Convert degrees to one of the 32 points of the compass

  • The 32-point compass is... interesting, to say the least.



    image



    By Denelson83 (Own work) [GFDL or CC-BY-SA-3.0], via Wikimedia Commons



    Your challenge is to take a degree measure, and convert it into a direction on the 32-point compass.



    Each direction is 11.25 (360 / 32) degrees farther than the previous. For example, N (north) is 0 degrees, NbE (north by east) is 11.25 degrees, NNE (north-northeast) is 22.5 degrees, etc.



    As for how you're supposed to get the directions,




    • 0 degrees is N, 90 degrees is E, 180 degrees is S, and 270 degrees is W.




      • These are called cardinal directions.


    • The halfway points between the cardinal directions are simply the cardinal directions they're between concatenated. N or S always go first, and W or E always are second.




      • These are called ordinal directions.


    • The halfway points between the cardinal and ordinal directions are the directions they're between concatenated, again, with a "-" in between. Cardinal directions go first, ordinal second.




      • These are called secondary-intercardinal directions.


    • The halfway points between secondary-intercardinal directions and other directions are the other directions "by" the cardinal direction they're closest to (other than the one directly next to them, of course).




      • I have no idea what these are called :P




    If all this explanation hurts your brain as much as mine, you can refer to this chart:



    1   North               N
    2 North by east NbE
    3 North-northeast NNE
    4 Northeast by north NEbN
    5 Northeast NE
    6 Northeast by east NEbE
    7 East-northeast ENE
    8 East by north EbN
    9 East E
    10 East by south EbS
    11 East-southeast ESE
    12 Southeast by east SEbE
    13 Southeast SE
    14 Southeast by south SEbS
    15 South-southeast SSE
    16 South by east SbE
    17 South S
    18 South by west SbW
    19 South-southwest SSW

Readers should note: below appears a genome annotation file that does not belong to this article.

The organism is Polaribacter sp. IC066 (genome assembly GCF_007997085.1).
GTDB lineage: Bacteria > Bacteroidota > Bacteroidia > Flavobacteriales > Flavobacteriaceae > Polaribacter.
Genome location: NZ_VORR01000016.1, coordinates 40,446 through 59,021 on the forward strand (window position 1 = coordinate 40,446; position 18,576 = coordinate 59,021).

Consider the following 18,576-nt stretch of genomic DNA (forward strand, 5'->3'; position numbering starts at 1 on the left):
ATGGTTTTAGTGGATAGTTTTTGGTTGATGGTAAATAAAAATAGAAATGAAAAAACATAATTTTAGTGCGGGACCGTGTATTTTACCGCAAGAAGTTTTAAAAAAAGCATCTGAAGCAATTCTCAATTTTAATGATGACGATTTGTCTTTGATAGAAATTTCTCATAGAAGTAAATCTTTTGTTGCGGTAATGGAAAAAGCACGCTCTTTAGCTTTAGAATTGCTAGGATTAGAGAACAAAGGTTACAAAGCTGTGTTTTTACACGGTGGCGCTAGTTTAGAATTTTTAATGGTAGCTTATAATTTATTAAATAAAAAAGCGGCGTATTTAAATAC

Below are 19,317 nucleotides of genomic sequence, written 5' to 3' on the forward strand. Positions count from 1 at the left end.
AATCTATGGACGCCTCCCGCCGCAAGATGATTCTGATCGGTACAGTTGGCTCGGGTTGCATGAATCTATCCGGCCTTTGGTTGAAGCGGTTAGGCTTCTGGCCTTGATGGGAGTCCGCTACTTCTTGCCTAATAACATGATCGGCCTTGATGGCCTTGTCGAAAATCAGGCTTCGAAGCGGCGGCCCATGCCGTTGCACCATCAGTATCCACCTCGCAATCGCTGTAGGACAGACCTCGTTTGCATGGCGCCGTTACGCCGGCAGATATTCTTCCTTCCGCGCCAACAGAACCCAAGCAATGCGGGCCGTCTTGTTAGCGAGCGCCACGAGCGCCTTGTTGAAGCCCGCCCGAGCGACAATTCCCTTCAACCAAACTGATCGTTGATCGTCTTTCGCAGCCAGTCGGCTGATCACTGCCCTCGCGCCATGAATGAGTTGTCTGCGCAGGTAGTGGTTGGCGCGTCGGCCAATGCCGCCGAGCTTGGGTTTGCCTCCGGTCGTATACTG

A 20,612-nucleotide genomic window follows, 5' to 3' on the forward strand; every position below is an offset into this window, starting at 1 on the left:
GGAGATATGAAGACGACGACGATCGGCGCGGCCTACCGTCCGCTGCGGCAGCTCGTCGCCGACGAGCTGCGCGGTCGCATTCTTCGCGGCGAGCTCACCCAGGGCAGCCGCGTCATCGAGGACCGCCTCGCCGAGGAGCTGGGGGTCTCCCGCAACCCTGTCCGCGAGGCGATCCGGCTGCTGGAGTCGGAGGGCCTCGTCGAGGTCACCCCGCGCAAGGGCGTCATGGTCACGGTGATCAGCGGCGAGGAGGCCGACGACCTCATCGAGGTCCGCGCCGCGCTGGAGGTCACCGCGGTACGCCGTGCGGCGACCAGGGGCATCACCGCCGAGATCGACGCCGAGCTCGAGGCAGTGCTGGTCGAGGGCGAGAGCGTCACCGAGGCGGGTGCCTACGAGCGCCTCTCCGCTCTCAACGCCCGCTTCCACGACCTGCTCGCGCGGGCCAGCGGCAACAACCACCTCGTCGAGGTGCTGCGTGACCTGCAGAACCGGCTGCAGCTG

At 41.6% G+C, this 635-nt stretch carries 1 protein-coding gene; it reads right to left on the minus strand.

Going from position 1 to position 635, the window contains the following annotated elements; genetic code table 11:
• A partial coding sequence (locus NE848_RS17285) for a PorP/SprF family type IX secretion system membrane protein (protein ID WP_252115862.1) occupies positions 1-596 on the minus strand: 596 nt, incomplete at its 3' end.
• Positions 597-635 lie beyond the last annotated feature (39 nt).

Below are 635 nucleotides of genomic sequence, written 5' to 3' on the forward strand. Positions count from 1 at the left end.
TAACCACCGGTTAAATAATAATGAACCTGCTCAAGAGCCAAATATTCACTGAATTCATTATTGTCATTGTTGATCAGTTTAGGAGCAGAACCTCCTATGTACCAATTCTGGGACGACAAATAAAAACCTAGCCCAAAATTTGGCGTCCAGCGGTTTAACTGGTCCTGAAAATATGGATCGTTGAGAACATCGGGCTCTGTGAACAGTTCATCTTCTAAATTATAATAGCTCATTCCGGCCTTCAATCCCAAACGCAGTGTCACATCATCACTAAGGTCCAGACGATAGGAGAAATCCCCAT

20 Southwest by south SWbS
    21 Southwest SW
    22 Southwest by west SWbW
    23 West-southwest WSW
    24 West by south WbS
    25 West W
    26 West by north WbN
    27 West-northwest WNW
    28 Northwest by west NWbW
    29 Northwest NW
    30 Northwest by north NWbN
    31 North-northwest NNW
    32 North by west NbW


    Here is a more detailed chart and possibly better explanation of the points of the compass.



    Your challenge is to take input in degrees, and output the full name of the compass direction it corresponds to, along with its abbreviation.



    Test cases:



    Input  Output
    0 North N
    23.97 North-northeast NNE
    33.7 Northeast by north NEbN
    73.12 East-northeast ENE
    73.13 East by north EbN
    219 Southwest by south SWbS
    275 West W
    276 West by north WbN
    287 West-northwest WNW


    All capitalization must be preserved, as in the test cases. Maximum number of decimal places is 2. All input numbers will be greater than or equal to 0, and less than 360. If a decimal point is present, there will be digits on both sides (you don't have to handle .1 or 1.).



    This is , so the shortest code in bytes wins.


    @WallyWest Hmm, this one allows arrays, has different capitalization, and has no "between," but I didn't notice that (possibly because of the... interesting title :P). I'll see what I can do to make it different enough...

    @WallyWest There, now you have to output the abbreviation too. Along with all the other differences, that should be enough to make it a non-dup. (oh, also this one has dashes too)

    @WallyWest There be no answers in "R" to your previous question (there weren't even any in "C"!) I hopes we'll see some this time, shipmates!

    Would have been more fun if there were input from -360 to 360 degree (negative means anti-clockwise) and a bonus!.

    For people not looking for a challenge, the easy solution is to find the possible output for which the distance is minimal from the input angle, using a lookup table angle <-> name.

  • user2846289

    user2846289 Correct answer

    7 years ago

    Perl, 250 236 231 188 187



    Edit: Some bytes off exploiting symmetry (as I've seen in @bazzargh solution)



    +Edit: And some evil tricks...



    +Edit: Back to where I started (working with list, not string), and exploiting more symmetry = 1 byte off and a whole lot uglier.



    $_=((@_=(1,@_=qw(1b3 1-13 13b1 13 13b3 3-13 3b1),3,map{y/1/2/r}[email protected]_)),map{y/312/421/r}@_)[int<>/11.25+.5];print ucfirst s/\w/(' by ',north,south,east,west)[$&]/ger,' ',y/1-4-/NSEW/dr


    Pretty-printed:



    $_=(
    (@_=
    (
    1,
    @_=qw(1b3 1-13 13b1 13 13b3 3-13 3b1),
    3,
    map{y/1/2/r}[email protected]_
    )
    ),map{y/312/421/r}@_
    )[int<>/11.25+.5];

    print ucfirst s/\w/(' by ',north,south,east,west)[$&]/ger,' ',y/1-4-/NSEW/dr


    5.014 required because of r modifier.


    You have a typo in your code: ***sourth*** should be ***south*** (2nd statement that starts with ***s/b/ by ...***

    Those first 3 regexps can be replaced by y/NS/SN/; for 10 chars

    @bazzargh, yes, and not only that ;-)

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Content dated before 7/24/2021 11:53 AM

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